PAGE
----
Igor Stravinsky's epic, The Rite of Spring, celebrates its 100th anniversary this year. Stories of its eventful premiere on May 29, 1913 in the Théâtre des Champs-Elysées in Paris are legendary. A veritable riot erupted in the theatre, more the result of Vaslav Nijinsky's choreography than Stravinsky's music (or Pierre Monteux's conducting). Insults were shouted from the audience, slapping and punching took place, it must have been quite an evening. And the Parisians' reaction was, I suppose, predictable. Graphic depiction of pagan Russia was hardly what the audience was expecting, and Stravinsky's primitively pulsating music full of angular harmonics and orchestral histrionics was more than the proper public could tolerate.
This year, Ballet companies all over the planet will celebrate with performances of the iconic work. The Columbus Symphony and BalletMet will team up for a collaborative effort with all participants on stage at the Ohio Theater. Carolina Performing Arts is creating a year long celebration including a wonderful blog with all sorts of interesting activities. And Boosey&Hawkes, the publisher of the work has announced the publication of a facsimile edition not only of the full score, but Stravinsky's own piano reduction, as well as a collection of scholarly essays on the piece. I have long been fascinated with the exploration of such editions as they give wonderful insight into the craft of a particular composer. There no doubt are recording projects (I still prefer the Boulez recording), and tours of the work (The Joffrey has appeared with it in a number of major cities), and countless performances of the score by orchestras of all shapes and sizes.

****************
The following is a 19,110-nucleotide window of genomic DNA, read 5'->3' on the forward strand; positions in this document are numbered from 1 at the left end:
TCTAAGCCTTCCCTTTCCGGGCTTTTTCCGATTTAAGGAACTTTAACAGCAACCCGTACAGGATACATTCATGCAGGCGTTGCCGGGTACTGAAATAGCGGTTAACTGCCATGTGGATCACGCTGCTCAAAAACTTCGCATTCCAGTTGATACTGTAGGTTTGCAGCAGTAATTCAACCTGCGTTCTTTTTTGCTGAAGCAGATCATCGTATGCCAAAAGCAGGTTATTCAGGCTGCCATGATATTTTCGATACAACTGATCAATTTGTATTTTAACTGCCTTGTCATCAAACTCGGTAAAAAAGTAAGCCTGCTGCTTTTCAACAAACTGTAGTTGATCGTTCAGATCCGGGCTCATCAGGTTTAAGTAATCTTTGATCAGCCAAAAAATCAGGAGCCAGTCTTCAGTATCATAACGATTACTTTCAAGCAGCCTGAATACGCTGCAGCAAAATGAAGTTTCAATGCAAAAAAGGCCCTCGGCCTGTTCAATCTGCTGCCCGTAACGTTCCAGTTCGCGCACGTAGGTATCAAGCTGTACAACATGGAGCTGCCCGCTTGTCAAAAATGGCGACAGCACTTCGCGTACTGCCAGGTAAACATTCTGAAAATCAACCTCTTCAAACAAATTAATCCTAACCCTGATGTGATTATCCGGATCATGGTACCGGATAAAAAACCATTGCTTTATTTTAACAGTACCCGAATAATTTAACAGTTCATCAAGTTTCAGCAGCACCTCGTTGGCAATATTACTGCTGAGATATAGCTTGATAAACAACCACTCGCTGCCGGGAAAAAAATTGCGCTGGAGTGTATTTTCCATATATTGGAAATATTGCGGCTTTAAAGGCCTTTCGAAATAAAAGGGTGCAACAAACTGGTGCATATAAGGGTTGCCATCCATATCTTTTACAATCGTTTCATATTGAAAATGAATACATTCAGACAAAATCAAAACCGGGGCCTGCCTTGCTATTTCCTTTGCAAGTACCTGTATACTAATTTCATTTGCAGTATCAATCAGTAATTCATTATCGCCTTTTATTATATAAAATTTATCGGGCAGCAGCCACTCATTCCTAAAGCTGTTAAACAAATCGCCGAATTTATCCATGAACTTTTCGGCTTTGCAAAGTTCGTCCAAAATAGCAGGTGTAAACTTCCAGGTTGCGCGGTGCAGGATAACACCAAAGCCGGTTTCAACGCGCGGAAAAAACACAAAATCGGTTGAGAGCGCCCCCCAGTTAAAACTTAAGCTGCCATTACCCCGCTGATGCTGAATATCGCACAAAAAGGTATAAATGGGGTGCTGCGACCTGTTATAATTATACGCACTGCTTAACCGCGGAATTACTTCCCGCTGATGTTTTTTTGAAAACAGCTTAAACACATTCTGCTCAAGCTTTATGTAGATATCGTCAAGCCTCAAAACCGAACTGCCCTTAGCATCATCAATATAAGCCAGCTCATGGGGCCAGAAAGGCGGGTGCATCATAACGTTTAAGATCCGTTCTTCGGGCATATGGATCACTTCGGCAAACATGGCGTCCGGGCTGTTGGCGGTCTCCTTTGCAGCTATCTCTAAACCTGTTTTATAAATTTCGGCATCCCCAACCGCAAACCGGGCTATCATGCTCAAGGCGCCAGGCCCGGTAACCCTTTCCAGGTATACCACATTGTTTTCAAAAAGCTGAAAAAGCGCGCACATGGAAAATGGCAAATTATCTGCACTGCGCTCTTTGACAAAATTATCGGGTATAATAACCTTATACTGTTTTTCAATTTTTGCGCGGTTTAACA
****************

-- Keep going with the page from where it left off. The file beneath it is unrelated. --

The Rite of Spring, much like the Ninth Symphony of Beethoven, changed the course of musical composition. Stravinsky taught us much with this work. He stretched the notions of orchestration (the bassoon is barely recognizable at the beginning of the piece) which has evolved as quickly as the technical prowess of instrumentalists. He also gave us a lesson in unique combinations of instruments that could meld into a new, compelling sound. His use of rhythm inspired composers and performers to explore new realms in complexity in the division of the beat. His use of form encouraged his successors to question the existing limits of architecture and explore new designs. A remarkable piece of music by any standards.I recall hearing it for the first time, as a backdrop to animated pre-historic animals in Walt Disney's Fantasia. The piece fascinates me every time I hear it, and I marvel at its complexity every time I take a trip through the printed score.
Happy Birthday, Rite! And many happy returns.
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